How to Leave a Farmhouse by Beth McDermott. How to Leave a Farmhouse engages the landscape, flora, and the manmade, to weave a multi-part narrative of place. Structures are left behind to become a part of the historical and visual character of this land—these poems draw from documents and paintings, then imagine something deeper, crafting something that’s a little bit ekphrasis, a little bit record, and something that’s almost the ghost story of a farmhouse. “What’s intact, you’ve learned, / is the upside of ruinous. What’s ruinous is documented / before it disappears. What disappears—this is what it means / to go out with guns blazing as someone else is taking / the bull by the horns…” » shop » $9.50

Set the Garden on Fire: Poems by Chen Chen. This is the story of how a man is made up of everything from the cleaver his mother wields in the kitchen to the wonder pulled down from an evening a 13 year old spends draped in the arms of tree under the stars, running shoes laced for a proper leaving. It’s about identity and becoming, and the pain and the beauty in growing up a boy desiring other boys, the son caught between a father’s image and complicated, gorgeously messy reality, and the straddling of at least two cultures & citizenship. Even in the sharper moments, blade-edged and unflinching, this book remains somehow tender. » shop » $9.50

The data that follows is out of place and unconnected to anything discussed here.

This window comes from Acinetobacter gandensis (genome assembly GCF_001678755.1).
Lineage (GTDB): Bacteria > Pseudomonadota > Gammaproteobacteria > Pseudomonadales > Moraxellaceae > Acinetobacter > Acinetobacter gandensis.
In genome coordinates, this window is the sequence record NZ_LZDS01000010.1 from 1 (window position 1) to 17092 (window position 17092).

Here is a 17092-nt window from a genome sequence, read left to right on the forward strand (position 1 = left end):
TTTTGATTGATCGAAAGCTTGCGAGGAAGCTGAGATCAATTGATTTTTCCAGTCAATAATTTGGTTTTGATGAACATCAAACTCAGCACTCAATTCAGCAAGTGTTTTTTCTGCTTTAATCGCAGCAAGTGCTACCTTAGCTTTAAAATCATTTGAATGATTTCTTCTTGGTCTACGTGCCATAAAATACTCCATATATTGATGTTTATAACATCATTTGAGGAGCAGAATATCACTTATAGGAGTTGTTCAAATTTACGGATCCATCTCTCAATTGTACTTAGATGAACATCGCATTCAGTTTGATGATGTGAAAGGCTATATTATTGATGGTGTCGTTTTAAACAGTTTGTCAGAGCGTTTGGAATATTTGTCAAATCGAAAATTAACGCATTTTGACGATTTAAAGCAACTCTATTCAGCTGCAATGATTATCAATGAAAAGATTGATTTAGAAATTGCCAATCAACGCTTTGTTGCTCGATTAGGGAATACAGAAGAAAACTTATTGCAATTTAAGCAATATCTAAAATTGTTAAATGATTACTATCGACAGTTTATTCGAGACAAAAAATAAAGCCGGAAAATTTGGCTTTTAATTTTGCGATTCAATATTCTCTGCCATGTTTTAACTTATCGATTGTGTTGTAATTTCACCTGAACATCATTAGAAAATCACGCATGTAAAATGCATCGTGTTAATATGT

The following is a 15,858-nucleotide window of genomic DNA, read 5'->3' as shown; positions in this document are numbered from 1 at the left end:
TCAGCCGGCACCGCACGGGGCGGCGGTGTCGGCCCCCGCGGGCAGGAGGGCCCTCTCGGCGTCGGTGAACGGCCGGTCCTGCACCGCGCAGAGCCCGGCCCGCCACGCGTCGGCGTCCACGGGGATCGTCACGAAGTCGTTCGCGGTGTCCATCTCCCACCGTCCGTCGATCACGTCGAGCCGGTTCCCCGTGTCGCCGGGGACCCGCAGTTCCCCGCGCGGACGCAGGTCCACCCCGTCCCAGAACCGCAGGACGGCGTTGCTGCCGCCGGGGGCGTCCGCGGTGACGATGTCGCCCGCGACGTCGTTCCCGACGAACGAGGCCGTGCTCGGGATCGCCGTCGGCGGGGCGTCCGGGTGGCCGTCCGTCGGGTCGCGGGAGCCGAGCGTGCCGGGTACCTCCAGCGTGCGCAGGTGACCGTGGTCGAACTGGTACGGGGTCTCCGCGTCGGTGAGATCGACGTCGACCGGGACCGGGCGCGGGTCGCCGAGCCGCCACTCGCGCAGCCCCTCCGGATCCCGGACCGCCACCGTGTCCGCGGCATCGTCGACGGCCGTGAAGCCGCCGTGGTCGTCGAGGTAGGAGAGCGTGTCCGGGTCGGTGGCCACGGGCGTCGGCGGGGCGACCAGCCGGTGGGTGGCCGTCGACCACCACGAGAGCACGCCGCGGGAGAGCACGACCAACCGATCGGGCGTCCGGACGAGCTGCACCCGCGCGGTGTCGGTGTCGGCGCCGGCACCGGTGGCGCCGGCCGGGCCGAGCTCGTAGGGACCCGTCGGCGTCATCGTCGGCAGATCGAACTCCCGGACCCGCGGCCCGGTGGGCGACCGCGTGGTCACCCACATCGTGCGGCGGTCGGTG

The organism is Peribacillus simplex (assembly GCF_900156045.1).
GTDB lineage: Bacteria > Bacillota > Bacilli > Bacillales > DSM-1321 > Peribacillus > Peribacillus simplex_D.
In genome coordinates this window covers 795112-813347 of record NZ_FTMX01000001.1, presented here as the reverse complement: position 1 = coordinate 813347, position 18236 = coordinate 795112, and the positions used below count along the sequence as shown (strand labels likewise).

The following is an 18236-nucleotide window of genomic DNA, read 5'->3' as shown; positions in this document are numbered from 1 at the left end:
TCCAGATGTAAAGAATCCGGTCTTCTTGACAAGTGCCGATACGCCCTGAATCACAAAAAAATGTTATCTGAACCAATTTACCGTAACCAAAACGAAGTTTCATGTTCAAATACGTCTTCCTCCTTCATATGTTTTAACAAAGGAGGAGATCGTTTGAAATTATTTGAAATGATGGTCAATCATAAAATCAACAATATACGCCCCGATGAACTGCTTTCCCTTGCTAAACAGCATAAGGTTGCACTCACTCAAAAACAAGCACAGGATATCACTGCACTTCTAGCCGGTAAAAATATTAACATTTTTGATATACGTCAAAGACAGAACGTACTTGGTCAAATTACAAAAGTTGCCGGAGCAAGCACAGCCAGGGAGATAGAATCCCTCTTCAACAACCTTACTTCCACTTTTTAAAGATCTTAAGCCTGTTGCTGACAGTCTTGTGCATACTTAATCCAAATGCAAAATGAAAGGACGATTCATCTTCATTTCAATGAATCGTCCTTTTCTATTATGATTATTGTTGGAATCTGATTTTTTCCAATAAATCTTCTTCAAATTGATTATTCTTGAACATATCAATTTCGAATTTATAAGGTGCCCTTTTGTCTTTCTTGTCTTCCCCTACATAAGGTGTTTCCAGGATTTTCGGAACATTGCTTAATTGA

The Peace of Wild Things by Ariana D. Den Bleyker. There’s a primal peel and pull to this chap, a hungry animal ripping strips of reluctant flesh from its meal. It might read like a loss to some, burying, re-burying, and unearthing again, but in this litany of exposed bone and steaming viscera, there’s a resonant note of hopefulness, a fire kindling finally, finally, on a cold night deep in the wood, wolves huffing in the brush. It feels, for all the violence and mourning, like a recovery. Even in the frenzy of a carcass stripped, someone is fed. » shop » $9.50